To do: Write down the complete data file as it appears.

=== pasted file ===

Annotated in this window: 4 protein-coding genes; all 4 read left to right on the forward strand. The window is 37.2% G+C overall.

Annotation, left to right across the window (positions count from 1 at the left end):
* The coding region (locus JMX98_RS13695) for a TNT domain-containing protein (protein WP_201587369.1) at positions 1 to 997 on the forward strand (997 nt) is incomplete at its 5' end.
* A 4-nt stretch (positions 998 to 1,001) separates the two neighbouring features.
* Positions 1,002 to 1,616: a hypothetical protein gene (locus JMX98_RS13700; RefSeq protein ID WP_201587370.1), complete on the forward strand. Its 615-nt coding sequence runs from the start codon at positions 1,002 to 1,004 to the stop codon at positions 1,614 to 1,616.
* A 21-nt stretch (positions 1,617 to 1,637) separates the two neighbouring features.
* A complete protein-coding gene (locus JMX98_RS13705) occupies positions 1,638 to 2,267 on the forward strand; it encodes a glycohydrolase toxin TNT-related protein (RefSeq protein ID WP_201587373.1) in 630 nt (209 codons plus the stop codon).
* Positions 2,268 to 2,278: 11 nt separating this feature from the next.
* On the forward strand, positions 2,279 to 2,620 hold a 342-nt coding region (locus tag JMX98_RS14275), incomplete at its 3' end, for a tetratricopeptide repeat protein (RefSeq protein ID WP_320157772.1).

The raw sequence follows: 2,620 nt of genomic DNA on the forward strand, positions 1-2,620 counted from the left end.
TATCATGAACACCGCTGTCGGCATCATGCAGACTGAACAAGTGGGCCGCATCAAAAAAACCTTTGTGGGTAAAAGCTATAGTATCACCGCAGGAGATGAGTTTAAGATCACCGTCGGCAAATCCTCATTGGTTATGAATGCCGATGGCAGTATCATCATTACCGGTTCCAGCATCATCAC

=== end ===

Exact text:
Annotated in this window: 4 protein-coding genes; all 4 read left to right on the forward strand. The window is 37.2% G+C overall.

Annotation, left to right across the window (positions count from 1 at the left end):
* The coding region (locus JMX98_RS13695) for a TNT domain-containing protein (protein WP_201587369.1) at positions 1 to 997 on the forward strand (997 nt) is incomplete at its 5' end.
* A 4-nt stretch (positions 998 to 1,001) separates the two neighbouring features.
* Positions 1,002 to 1,616: a hypothetical protein gene (locus JMX98_RS13700; RefSeq protein ID WP_201587370.1), complete on the forward strand. Its 615-nt coding sequence runs from the start codon at positions 1,002 to 1,004 to the stop codon at positions 1,614 to 1,616.
* A 21-nt stretch (positions 1,617 to 1,637) separates the two neighbouring features.
* A complete protein-coding gene (locus JMX98_RS13705) occupies positions 1,638 to 2,267 on the forward strand; it encodes a glycohydrolase toxin TNT-related protein (RefSeq protein ID WP_201587373.1) in 630 nt (209 codons plus the stop codon).
* Positions 2,268 to 2,278: 11 nt separating this feature from the next.
* On the forward strand, positions 2,279 to 2,620 hold a 342-nt coding region (locus tag JMX98_RS14275), incomplete at its 3' end, for a tetratricopeptide repeat protein (RefSeq protein ID WP_320157772.1).

The raw sequence follows: 2,620 nt of genomic DNA on the forward strand, positions 1-2,620 counted from the left end.
TATCATGAACACCGCTGTCGGCATCATGCAGACTGAACAAGTGGGCCGCATCAAAAAAACCTTTGTGGGTAAAAGCTATAGTATCACCGCAGGAGATGAGTTTAAGATCACCGTCGGCAAATCCTCATTGGTTATGAATGCCGATGGCAGTATCATCATTACCGGTTCCAGCATCATCAC